Souderton wasn’t the only congregation to celebrate the imaginative Spirit. Swamp (Quakertown, Pa.) spent Lent exploring God as creator, “littering” the steps of their platform with items created by members of the congregation, symbols of God’s unique creative work in them. Their children memorized Psalm 139, which they recited on Palm Sunday after leading the entire congregation in a procession, joyfully waving palm branches.
Palm Sunday marked the beginning of Holy Week and was the day when Jesus entered Jerusalem to the adoration of the crowds. The week soon turned more somber, however, as Jesus ate his final meal with his disciples, washing their feet, and predicting his betrayal. These events are remembered on Maundy Thursday.
Conference congregations reenacted Christ’s humility with their own experiences of footwashing. Traditionally, Mennonites have practiced footwashing in groups divided by gender. At Perkiomenville (Pa.) congregation this year, footwashing was one of several stations that members could visit, which, for the first time, allowed married couples or family members to wash each other’s feet.
In addition to footwashing, Plains (Hatfield, Pa.) congregation acted out Christ’s care and humility by setting up prayer stations with large maps of the world, the country, and their region. Members could pray for and mark areas on each map with a dot or a heart.
Compassion for the community continued to spread into Good Friday, the day when followers of Jesus remember his death on the cross. Members of churches all over the Philadelphia region gathered outside a gun shop in the city for a Good Friday vigil. As these believers stood against violence in the city, others gathered in Good Friday services to remember that Jesus’ death made peace and reconciliation with God, and one another, possible.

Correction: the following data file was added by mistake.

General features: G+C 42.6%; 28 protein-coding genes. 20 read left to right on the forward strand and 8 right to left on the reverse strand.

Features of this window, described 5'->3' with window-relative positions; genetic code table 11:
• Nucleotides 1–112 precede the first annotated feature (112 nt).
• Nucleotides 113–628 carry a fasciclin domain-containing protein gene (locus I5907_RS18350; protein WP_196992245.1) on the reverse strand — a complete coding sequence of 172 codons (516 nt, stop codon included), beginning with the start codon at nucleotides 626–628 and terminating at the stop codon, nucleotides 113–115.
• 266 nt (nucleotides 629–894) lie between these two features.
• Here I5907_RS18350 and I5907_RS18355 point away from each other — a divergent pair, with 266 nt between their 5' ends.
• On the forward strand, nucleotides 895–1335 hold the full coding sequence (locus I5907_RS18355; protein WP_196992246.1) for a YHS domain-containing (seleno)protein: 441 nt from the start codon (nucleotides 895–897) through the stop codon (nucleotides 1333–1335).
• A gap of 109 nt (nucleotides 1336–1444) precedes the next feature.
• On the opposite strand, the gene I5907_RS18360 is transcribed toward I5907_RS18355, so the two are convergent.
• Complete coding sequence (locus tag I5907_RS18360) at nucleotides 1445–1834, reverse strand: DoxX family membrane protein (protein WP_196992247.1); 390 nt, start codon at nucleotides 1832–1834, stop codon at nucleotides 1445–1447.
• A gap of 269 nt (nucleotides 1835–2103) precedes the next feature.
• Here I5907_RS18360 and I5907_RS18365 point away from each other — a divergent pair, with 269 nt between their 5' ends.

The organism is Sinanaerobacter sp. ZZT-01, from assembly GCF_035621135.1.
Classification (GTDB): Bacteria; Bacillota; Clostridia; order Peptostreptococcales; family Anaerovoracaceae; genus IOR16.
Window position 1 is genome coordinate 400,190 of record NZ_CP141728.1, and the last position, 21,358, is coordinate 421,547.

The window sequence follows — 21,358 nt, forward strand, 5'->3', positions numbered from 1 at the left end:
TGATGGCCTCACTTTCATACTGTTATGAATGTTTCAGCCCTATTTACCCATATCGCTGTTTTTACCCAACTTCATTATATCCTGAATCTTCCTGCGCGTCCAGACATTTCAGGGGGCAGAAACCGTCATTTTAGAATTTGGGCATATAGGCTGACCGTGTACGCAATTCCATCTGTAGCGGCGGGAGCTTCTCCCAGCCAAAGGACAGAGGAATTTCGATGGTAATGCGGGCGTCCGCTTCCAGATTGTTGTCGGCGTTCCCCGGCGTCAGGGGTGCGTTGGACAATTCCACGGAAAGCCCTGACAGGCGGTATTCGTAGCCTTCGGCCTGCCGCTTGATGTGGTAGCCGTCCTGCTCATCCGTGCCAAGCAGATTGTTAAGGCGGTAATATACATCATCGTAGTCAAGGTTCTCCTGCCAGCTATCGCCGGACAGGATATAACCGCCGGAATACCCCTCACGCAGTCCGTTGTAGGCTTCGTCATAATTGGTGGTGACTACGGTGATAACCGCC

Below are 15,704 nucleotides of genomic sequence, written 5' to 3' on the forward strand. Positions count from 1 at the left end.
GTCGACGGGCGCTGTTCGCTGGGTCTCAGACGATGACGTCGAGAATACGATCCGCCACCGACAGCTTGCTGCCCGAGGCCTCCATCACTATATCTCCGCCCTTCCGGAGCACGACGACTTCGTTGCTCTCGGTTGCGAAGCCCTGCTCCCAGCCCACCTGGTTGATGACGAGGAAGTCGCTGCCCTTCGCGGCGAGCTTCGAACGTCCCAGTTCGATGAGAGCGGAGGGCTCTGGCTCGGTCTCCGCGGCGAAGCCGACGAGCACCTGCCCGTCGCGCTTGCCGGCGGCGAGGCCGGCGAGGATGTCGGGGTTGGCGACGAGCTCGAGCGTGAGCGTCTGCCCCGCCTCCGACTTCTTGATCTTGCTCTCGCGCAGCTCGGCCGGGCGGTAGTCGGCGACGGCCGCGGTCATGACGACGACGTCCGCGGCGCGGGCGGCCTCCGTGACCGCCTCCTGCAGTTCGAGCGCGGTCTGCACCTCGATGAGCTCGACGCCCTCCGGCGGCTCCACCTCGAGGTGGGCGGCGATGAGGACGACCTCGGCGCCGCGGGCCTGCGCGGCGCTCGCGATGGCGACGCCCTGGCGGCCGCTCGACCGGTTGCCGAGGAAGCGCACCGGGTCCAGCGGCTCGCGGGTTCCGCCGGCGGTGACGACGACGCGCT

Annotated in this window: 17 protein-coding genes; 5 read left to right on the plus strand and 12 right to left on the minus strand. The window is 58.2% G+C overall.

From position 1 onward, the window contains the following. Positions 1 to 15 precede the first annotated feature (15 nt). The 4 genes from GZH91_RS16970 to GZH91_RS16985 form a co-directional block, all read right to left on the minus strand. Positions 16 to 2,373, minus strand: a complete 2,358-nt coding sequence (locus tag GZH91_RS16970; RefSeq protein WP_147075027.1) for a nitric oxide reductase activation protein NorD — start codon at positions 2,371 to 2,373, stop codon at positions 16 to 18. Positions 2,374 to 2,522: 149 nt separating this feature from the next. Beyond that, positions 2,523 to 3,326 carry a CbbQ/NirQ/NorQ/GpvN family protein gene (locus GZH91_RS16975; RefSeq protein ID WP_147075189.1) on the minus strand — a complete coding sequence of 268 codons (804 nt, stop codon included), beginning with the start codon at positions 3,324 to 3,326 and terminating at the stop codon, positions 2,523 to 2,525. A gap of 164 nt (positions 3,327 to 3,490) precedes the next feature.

Just when Good Friday seemed like it couldn’t get any darker, Salford (Harleysville, Pa.) congregation’s evening service was suddenly interrupted by a power outage. For just a few, brief moments the congregation was surprised by the darkness and powerless to do anything but sit in the shadow of the cross.
There was a hush in Franconia Conference on the Saturday of Holy Week, as though the Church was holding its breath, waiting for the joy they knew was coming on Easter morning.
And the joy did come—in colors and flowers, in song and story, in food and hope and promise. Crosses were draped in white and lilies and hyacinths and forsythia decorated sanctuaries. Congregations met as the sun rose, around breakfast tables, and in their morning services to celebrate an empty tomb.
Philadelphia Praise Center viewed a video in which church members took to the city streets to ask people about the significance of Easter. Blooming Glen (Pa.) congregation acted out the resurrection story in a chilly sunrise service and a member at Deep Run East (Perkasie, Pa.) built a custom tomb to display on Easter morning. In Vermont, members of Bethany congregation participated in an ecumenical sunrise service on the side of Mt Killington and then, after brunch, were led in worship by a new generation of storytellers–their children.
It’s a familiar story, and yet it’s born fresh each year as we once again walk with Jesus through Lent, Holy Week, and the Easter season. In this story, we recognize what theologian H.S. Bender once wrote: we live on the resurrection side of the cross. May we continue to celebrate Christ’s resurrection by living our lives as a resurrected people.